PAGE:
Simpson v. Superior CourtAnnotate this Case
THEODORE A. SIMPSON et al., Petitioners, v. THE SUPERIOR COURT OF LOS ANGELES COUNTY et al., Respondents.
Lindstrom & Bartlett and Lecompte Davis for Petitioners.
Katz, Gallagher & Margolis, Willis O. Tyler and Loren Miller for Real Parties in Interest.
This petition for a writ of prohibition relates to the validity of dismissals filed in three actions in respondent superior court.
The record reveals that the three actions in question were assigned to department eleven of said superior court for trial; that the trial commenced on the afternoon of December 7th and continued throughout the following day, December 8th. At the conclusion of the court session on said last mentioned date, the trial was continued to Monday morning, December 11th. Plaintiff's case had not been completed when, on the morning of December 11th, before the court convened, plaintiffs (petitioners herein) filed with the clerk of respondent court, dismissals without prejudice, together with a written tender of costs in connection therewith. The clerk of said court duly filed said dismissals and entered the same upon the register of actions.
At the opening of the session of said court, defendants disputed [68 Cal. App. 2d 823] the validity and effect of said dismissals, and made a motion to set aside said dismissals. Over the objection of plaintiffs, who then and there contended that said court was without jurisdiction to entertain such motion, or to proceed further with any matters pertaining to said actions, the court heard argument after which an order was made and entered purporting to grant said motion and to set said dismissals aside.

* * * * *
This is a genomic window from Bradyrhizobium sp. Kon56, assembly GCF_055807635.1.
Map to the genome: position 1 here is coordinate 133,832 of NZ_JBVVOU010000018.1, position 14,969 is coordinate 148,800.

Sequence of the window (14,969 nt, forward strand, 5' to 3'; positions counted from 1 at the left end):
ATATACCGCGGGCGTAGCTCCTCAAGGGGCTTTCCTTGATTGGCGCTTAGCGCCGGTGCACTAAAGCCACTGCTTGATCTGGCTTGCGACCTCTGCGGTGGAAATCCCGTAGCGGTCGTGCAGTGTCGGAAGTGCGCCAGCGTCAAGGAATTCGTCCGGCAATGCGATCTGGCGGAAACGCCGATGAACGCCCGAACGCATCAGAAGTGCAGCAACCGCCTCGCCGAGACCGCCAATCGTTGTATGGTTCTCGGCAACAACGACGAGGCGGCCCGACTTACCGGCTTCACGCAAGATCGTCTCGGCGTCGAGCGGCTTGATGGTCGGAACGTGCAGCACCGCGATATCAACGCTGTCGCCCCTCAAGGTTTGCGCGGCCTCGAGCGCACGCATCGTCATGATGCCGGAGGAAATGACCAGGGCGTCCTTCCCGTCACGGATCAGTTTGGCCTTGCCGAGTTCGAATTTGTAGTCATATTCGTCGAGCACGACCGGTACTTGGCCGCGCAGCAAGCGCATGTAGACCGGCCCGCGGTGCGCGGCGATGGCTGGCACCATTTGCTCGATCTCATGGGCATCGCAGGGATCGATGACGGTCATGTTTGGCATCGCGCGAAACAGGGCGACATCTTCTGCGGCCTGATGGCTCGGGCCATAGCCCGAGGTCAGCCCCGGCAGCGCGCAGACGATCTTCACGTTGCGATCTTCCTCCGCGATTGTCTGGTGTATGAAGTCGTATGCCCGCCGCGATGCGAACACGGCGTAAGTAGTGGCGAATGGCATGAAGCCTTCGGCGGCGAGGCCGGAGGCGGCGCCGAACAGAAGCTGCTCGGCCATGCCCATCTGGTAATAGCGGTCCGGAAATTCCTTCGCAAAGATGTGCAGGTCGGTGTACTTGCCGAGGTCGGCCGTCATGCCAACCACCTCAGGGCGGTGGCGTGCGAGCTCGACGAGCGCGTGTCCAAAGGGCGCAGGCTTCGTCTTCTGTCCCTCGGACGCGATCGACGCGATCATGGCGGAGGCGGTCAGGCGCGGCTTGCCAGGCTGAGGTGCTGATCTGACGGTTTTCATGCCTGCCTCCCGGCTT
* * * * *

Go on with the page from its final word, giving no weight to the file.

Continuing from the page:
The complaints in the three actions which were consolidated for trial, seek to enjoin defendants from violating certain race restrictions contained in the deeds to the property described in said actions.
Respondents take the position that, "This case involves the right of petitioners herein (plaintiffs below) to dismiss an injunction action (1) after stipulating that a motion to exclude all evidence was submitted, to be ruled upon before the case was closed and (2) despite the fact that the respective answers to the three complaints consolidated for trial requested affirmative relief as set forth in numerous affirmative defenses concluding with the prayer for such relief as might be equitable."
With regard to plaintiff's right to dismiss the action after the stipulation referred to respondents argue that, "At the time that petitioners (plaintiffs below) dismissed the three complaints involved herein, which had been consolidated for trial, there was pending before the trial court for determination and decision a motion that all evidence be excluded on various grounds including the ground that the complaint did not state facts sufficient to constitute a cause of action," and "that the parties had stipulated that there should be a determination of the question of the legal sufficiency of the complaint by the trial judge which estopped plaintiff from exercising the usual right to dismiss in a proper case." The record reveals that defendants, at the trial, objected to the introduction of any testimony on various grounds and in that connection appears the following:
"I think your honor will be able to pass upon these points much better at the conclusion of the case than now. I ask the ruling on the objection be held until the conclusion of the case when the evidence is in and argument permitted then.
"The Court: Is that satisfactory?